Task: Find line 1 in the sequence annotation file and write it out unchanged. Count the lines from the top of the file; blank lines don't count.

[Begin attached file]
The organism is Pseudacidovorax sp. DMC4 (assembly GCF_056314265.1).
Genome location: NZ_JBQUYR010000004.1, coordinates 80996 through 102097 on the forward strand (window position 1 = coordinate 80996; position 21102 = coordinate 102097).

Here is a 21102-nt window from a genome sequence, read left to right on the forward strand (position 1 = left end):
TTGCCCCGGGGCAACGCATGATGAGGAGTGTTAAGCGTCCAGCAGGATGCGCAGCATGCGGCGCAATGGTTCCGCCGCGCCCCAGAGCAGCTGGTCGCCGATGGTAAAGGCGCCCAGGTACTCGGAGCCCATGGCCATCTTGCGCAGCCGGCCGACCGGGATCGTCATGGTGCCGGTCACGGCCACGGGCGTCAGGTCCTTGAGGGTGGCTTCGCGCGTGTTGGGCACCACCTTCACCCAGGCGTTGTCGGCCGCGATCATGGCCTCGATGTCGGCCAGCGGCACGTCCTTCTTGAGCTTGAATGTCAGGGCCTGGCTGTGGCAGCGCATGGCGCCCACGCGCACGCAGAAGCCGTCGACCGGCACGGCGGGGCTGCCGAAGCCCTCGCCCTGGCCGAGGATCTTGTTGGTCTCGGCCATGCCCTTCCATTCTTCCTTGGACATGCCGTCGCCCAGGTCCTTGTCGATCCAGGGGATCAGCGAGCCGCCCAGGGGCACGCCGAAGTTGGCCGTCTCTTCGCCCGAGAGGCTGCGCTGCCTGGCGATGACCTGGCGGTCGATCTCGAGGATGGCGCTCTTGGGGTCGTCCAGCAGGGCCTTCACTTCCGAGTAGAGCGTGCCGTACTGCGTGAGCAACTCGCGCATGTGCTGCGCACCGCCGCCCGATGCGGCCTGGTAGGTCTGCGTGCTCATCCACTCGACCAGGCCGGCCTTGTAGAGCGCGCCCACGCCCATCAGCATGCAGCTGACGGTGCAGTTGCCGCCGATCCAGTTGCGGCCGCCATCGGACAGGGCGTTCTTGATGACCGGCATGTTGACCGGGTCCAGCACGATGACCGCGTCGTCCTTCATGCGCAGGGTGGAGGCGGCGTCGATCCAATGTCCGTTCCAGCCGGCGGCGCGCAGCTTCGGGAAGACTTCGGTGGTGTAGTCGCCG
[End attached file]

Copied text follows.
The organism is Pseudacidovorax sp. DMC4 (assembly GCF_056314265.1).